Biodiversity II: Can you say ‘cichlid’?

Dec 2nd, 2010 | By | Category: Youth Blog

At the risk of repeating  myself, I’m going to blog again about biodiversity, but this time I’d like to talk about animals. A professor with whom I’ve taken a few classes is going this winter to visit Lake Victoria in Africa to study the resident species there, and so I was thinking it would be appropriate to talk about Lake Victoria and why it’s significant to biologists.

Cichlids, which are a tiny kind of fish that (kind of like Pelargonium) is only interesting to two kinds of people: people who have cichlids as pets, and biologists. (Yeah, we’re lame, I know.) But what’s interesting about cichlids is that they somehow ended up in Lake Victoria after some kind of colonization event – from the ocean. That’s right, it seems that just one or two species colonized the lake that, up until recently, held around 450 species of cichlids, all of different sizes, colors and food preferences (does this remind anyone of a certain Dr. Seuss book?).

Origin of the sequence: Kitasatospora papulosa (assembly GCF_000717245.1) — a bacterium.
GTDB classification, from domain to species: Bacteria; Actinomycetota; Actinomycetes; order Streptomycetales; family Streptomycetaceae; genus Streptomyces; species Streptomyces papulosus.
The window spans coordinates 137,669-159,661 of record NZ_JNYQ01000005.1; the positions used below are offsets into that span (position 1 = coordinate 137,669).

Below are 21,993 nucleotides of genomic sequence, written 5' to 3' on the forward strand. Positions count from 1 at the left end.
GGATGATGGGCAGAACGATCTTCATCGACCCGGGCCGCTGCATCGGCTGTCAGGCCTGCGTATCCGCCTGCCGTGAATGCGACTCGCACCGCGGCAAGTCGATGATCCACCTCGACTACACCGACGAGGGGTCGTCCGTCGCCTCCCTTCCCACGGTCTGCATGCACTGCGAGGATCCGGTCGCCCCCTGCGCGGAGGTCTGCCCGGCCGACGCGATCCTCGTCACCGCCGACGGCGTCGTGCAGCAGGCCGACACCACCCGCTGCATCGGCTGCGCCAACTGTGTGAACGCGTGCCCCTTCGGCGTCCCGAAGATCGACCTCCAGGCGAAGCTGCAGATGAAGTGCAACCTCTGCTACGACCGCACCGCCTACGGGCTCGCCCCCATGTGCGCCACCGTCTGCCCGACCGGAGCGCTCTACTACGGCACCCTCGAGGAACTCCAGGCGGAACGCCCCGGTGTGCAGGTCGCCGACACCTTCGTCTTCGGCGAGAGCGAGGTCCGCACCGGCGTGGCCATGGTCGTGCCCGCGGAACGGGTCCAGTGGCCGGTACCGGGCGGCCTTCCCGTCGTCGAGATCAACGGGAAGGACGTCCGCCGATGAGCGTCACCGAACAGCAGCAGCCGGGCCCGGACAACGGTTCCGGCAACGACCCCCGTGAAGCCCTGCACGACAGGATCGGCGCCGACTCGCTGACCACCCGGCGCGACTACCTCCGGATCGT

And then, something bad happened: there was a 451th fish – and that wouldn’t be too bad, except for the fact that it was a Nile Perch, a fish that can get to be almost 5 feet in length and tends to eat everything in its path. Including cichlids. 200 species worth of cichlids. Why, you ask with horror, would such a fish ever be introduced into a lake in the first place? The answer is simple: five feet of fish feeds a lot of people. So kind of as a follow-up to Meera’s post about the meat industry, I’d like to say that as citizens we have a responsiblity to think about what we eat and where it came from… and what it’s done along the way. Extinction is no laughing matter.

p.s. A final comment: even though most comments get removed from the site, we bloggers can still see them: so if you have any questions for me or topics you’d like me to discuss in a post within reason, just leave me a note and I’d be happy to talk about it in my next blog post.

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